We will ask for your consent to administer a birth dose of hepatitis B vaccine. This vaccine is strongly recommended.

Click here to learn more about hepatitis B.

Physical Exam

Within 24 hours of birth, your baby will have a physical exam that checks his or her appearance and bodily functions. Vital signs, such as baby’s temperature, pulse and breathing rate, will be taken, and any signs of illness or birth defects will be investigated.

Blood Sugar Screening

If your child is at risk for low blood sugar, blood is obtained from a prick to the heel and is monitored for up to 24 hours, in most cases.

Jaundice Screening

Jaundice is when a baby has a high level of bilirubin in the blood. Levels of bilirubin are measured through a non-invasive, painless test.

If your newborn has a high reading, the reading will be confirmed with a blood test.

For most babies, jaundice does not require treatment and will disappear within 1 to 2 weeks.

New York State Newborn Screening

New York State requires that newborns are tested for over 30 congenital conditions, including Krabbe disease, cystic fibrosis, and HIV. The test is performed using just five drops of blood that are obtained from pricking the baby’s heel.

The sample is obtained prior to baby’s discharge, and your test results will be sent to your physician.

Hearing Screening

A painless and comfortable hearing test is performed to check that your baby is able to hear sound. 

Congential Heart Disease Screening

Heart conditions can affect the shape of the heart, how the heart works, or both. If left untreated, some forms of congenital heart disease can cause serious problems.

We can detect certain types of heart disease through pulse oximetry, a safe and painless test that wraps a sensor around the hand and foot and measures the oxygen level in the blood.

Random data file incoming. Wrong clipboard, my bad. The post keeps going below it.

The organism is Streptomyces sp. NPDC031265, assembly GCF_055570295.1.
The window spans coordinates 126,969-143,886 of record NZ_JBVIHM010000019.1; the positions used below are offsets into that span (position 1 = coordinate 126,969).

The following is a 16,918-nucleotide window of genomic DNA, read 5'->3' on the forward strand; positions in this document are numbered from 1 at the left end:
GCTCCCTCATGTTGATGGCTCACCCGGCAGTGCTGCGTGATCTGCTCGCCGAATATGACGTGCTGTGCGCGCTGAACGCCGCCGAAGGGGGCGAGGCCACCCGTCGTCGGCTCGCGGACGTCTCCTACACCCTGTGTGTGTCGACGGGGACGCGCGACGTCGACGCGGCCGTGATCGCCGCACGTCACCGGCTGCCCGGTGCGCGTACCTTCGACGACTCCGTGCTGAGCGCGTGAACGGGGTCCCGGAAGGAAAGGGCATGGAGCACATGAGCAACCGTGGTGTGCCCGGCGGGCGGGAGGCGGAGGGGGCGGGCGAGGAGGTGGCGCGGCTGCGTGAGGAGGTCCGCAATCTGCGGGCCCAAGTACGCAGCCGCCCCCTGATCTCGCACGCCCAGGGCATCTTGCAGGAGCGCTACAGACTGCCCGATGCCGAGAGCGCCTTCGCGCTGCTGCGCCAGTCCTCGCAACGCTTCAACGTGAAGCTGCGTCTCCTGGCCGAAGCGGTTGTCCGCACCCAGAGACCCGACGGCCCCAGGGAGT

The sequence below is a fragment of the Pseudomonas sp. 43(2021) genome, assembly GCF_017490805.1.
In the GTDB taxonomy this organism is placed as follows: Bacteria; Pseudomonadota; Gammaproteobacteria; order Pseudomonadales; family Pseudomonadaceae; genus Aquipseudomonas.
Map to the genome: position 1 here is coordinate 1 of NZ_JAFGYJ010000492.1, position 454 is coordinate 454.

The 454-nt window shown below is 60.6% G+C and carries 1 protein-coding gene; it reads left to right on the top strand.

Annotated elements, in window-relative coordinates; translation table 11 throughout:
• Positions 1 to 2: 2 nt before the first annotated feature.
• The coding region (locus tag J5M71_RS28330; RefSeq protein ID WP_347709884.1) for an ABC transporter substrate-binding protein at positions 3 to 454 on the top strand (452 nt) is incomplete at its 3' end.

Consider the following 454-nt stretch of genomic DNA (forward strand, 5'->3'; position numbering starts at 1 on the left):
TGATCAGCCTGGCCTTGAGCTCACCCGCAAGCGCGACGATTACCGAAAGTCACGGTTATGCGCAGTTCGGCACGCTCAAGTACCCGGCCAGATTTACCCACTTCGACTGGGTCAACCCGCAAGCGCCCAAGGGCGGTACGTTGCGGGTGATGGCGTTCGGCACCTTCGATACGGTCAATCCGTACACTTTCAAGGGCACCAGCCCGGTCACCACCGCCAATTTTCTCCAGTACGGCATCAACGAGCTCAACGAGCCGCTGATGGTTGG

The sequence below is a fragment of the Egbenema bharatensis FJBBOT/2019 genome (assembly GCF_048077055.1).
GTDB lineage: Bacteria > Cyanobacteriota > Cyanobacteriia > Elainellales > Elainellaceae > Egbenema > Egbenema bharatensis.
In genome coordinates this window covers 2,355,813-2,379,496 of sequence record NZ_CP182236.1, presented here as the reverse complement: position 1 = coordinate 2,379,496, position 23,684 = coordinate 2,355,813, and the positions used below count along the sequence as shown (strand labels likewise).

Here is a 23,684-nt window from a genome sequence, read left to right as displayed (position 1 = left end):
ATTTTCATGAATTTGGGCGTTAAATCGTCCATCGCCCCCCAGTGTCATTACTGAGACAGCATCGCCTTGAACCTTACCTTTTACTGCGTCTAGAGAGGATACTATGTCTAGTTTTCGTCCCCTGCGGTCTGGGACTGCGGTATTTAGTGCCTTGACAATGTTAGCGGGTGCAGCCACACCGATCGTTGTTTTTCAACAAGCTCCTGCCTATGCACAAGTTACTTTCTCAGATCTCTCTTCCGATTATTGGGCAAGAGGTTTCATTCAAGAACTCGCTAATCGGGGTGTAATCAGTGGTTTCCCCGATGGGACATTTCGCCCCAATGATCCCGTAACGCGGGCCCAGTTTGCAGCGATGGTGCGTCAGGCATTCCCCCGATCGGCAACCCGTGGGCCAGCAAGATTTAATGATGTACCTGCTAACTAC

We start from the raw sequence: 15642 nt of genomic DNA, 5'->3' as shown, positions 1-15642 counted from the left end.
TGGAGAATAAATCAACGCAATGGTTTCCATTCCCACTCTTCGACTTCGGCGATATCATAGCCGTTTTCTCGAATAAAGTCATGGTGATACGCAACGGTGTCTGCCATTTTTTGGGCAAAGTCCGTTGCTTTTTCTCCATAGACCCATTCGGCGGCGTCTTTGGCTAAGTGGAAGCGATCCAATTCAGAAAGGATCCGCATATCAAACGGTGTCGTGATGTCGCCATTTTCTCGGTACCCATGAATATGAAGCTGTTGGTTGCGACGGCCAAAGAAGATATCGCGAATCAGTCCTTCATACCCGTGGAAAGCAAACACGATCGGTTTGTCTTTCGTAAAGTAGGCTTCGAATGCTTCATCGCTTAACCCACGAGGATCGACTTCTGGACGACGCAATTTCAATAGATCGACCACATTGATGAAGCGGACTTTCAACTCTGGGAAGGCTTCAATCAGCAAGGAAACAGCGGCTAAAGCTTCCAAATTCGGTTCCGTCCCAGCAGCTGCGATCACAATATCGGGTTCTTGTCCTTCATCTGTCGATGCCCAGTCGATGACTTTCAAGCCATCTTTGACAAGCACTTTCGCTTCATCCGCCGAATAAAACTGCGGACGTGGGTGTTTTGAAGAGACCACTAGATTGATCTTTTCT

Newborn Treatments & Vaccines

Your newborn will be given medications and vaccines, some of which are required by law. Those that are not required by law are strongly recommended for your baby’s continued health.

Antibiotic Eye Ointment

Bacteria in the birth canal can cause newborns to develop eye infections that can result in blindness. To prevent eye infections, your baby will receive an antibiotic eye ointment, as required by New York State law.

Vitamin K Injection

When babies are born, they lack sufficient vitamin K, which is essential for blood clotting.

A vitamin K injection prevents vitamin K deficiency bleeding and is recommended for all babies.

Hepatitis B Vaccine

Hepatitis B is a contagious liver disease that damages the liver over time and has no cure. People with lifelong hepatitis B usually do not experience any outward symptoms and may not know that they have the disease.

All newborns should receive the first shot of the hepatitis B vaccine before leaving the hospital. This reduces the risk of getting the disease from mom or family members who do not know that they are affected.

Three to four doses of the vaccine are required:

  • The first dose at birth (within 12 hours)
  • A second dose at 1 through 3 months
  • A third dose at 6 through 18 months of age

We will ask for your consent to administer a birth dose of hepatitis B vaccine. This vaccine is strongly recommended.

Click here to learn more about hepatitis B.